Midshipmen warm to bowl opportunity Navy enjoys business, pleasure of Hawaii trip

December 21, 1996|By Alan Goldstein | Alan Goldstein,SUN STAFF

HONOLULU -- Junior defensive back Gervy Alota remembers the somber scene back at the Naval Academy the day after another heartbreaking, season-ending loss to Army.

"A lot of the guys were emotionally spent and teary-eyed," Alota said. "I couldn't imagine having played my last game with guys like [senior co-captain] Clint Bruce. We'd been together for three years and wanted one more chance. But we didn't hold out much hope of still playing in a bowl game.

"Coach [Charlie] Weatherbie and his staff walked into the dressing room, looking real glum. Then, all of a sudden, they took off their dress shirts, and they were wearing these wild Hawaiian shirts underneath.

"Everybody started cheering. It's like Coach Weatherbie told us from Day One, 'The sun always shines on the Midshipmen.' "

The sun has been beating down on the Mids since they arrived here Wednesday to play California in the Aloha Bowl on Christmas Day.

The players, who are still adapting to the five-hour time change after a 5,000-mile trip, faced a bigger adjustment practicing in the sultry 80-degree weather after the recent cold spell back East. The coaches showed little sympathy.

"Our warm-up drills were extra hard," Alota said. "The coaches made it clear to us that while we're on the field, it's strictly business. At night, we're at liberty to do what we want."

Liberty. It is a treasured word among the Midshipmen, who have little opportunity during their college days to escape the strict discipline of Academy life. But for the first five days in Honolulu, the players have been given liberty past midnight to tour Waikiki, an idyllic beach area steeped in Navy tradition.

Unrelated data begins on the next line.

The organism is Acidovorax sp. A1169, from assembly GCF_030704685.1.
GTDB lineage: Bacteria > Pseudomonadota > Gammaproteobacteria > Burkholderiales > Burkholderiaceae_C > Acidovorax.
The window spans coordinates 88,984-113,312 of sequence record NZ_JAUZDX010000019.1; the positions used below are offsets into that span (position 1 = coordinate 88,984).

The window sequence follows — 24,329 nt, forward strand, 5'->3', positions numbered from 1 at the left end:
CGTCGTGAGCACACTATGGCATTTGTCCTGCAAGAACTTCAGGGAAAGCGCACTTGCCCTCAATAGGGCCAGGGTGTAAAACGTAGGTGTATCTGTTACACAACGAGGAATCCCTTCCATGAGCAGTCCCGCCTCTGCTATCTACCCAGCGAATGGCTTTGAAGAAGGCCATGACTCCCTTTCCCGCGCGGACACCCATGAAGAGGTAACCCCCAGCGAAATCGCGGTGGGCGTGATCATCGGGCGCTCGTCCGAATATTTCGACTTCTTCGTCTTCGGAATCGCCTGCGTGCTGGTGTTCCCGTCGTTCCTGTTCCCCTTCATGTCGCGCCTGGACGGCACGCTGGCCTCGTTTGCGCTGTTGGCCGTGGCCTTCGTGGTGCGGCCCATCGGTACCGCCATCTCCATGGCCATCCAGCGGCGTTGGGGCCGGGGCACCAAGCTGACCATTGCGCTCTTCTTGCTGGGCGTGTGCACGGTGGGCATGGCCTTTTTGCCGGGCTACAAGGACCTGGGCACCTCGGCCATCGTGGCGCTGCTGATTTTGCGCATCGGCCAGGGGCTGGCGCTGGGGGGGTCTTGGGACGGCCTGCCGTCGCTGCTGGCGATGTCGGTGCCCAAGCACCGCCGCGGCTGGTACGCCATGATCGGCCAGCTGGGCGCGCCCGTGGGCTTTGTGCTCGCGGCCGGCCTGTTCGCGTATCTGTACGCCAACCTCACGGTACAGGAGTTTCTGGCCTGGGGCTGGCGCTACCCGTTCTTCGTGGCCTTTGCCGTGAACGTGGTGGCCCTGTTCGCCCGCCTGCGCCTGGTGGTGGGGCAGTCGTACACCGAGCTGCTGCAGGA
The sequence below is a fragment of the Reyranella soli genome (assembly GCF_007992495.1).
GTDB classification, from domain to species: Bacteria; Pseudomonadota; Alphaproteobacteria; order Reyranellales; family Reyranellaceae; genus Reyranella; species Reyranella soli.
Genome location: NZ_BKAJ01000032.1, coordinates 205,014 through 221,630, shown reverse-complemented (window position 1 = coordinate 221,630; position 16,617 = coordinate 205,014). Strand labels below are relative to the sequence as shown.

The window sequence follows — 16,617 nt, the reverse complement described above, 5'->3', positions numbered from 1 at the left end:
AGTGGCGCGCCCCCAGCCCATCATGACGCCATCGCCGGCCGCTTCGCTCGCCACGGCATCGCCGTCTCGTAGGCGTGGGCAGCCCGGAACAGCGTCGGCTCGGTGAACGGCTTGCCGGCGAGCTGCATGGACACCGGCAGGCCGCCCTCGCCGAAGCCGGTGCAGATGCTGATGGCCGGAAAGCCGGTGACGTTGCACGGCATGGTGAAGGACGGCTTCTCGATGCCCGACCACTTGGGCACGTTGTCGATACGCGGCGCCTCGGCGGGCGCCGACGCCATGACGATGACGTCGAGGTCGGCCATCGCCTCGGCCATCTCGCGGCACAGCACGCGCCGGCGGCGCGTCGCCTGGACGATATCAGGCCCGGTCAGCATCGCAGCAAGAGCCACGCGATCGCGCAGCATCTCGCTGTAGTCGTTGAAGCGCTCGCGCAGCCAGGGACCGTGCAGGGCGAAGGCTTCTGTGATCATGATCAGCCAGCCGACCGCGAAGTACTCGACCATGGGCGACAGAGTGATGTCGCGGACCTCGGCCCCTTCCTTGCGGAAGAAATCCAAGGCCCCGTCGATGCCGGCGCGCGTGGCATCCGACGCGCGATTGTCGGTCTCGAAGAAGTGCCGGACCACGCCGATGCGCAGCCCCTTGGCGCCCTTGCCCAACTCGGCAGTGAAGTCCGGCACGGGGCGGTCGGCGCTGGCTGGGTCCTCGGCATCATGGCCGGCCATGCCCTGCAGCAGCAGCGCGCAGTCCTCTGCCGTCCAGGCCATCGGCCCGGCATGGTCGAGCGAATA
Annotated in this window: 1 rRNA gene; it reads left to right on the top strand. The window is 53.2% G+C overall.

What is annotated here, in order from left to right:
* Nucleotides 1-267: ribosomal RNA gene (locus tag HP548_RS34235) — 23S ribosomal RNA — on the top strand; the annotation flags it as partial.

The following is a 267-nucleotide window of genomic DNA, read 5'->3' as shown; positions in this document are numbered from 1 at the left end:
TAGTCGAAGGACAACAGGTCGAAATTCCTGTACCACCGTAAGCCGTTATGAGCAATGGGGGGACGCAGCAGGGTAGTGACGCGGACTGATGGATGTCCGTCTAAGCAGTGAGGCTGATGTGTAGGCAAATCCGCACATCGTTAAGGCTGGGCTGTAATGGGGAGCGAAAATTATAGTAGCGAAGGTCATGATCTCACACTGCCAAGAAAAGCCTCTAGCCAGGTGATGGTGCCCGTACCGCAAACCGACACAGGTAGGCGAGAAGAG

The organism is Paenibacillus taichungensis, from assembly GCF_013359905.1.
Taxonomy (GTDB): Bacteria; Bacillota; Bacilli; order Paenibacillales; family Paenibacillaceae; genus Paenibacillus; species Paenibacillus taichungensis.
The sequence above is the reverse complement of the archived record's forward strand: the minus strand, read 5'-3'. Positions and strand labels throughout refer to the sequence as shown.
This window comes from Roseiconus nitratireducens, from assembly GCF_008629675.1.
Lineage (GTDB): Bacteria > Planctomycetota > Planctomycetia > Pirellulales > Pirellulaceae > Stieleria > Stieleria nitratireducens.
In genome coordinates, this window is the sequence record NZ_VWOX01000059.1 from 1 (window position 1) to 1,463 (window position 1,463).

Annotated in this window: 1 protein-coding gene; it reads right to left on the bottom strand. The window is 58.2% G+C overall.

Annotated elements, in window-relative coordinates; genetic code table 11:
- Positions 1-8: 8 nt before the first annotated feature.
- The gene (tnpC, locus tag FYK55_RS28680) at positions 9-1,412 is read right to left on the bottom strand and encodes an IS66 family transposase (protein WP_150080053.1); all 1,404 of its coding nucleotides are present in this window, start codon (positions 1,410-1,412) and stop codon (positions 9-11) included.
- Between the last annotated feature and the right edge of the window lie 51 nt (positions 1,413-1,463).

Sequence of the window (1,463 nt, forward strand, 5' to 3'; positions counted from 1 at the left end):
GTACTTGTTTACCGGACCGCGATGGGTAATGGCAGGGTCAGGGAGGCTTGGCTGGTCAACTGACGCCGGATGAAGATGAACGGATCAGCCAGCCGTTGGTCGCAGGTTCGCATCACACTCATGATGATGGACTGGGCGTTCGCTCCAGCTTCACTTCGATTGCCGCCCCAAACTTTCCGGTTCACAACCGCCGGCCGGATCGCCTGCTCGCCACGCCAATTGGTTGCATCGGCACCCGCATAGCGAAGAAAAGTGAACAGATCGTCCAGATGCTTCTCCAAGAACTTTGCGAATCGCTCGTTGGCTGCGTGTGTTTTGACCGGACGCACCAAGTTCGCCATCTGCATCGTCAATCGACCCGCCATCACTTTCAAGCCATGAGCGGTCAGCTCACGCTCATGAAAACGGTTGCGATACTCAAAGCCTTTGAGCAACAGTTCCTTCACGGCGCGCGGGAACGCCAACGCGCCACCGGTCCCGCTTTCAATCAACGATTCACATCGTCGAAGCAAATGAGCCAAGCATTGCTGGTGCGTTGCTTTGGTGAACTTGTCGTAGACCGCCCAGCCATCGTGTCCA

"[But] we're not tourists," said linebacker Bruce. "This is a business trip. We're down here to play football, and with final exams out of the way, we shouldn't have any distractions."

And, of course, there is a chance to remove some of the heartache of the Army game.

"I'll never forget losing to Army," Bruce said. "Especially because I missed a tackle and let [Army quarterback] Ronnie McAda run 44 yards for a touchdown when they made their comeback. I'll remember that even if we were playing in the Super Bowl this week.

"But we still accomplished several of our major goals this season -- a winning record (8-3), plus earning a bowl trip.

Both Cal and Navy have been holding morning workouts in preparation for the 10: 30 a.m. (3: 30 p.m. EST) kickoff. Adapting to the early start should prove easier for the Midshipmen, who are accustomed to starting their school days at 6 a.m.

Navy, of course, will be the crowd favorite of the 50,000 expected to attend, with over one-third of the island population having military connections.

"We were a natural choice for the Aloha Bowl, especially with the history ties with Pearl Harbor," Weatherbie said. "We have a great opportunity to show people in bowl situations that we have a strong following. Plus, a bowl game is also a big recruiting tool."

Lenny Klompus, a Baltimore native who is chairman of the Aloha Bowl committee, said the game has enjoyed one of the best advance sales -- close to 40,000 -- since Hawaii played Michigan State in 1989.

Pub Date: 12/21/96

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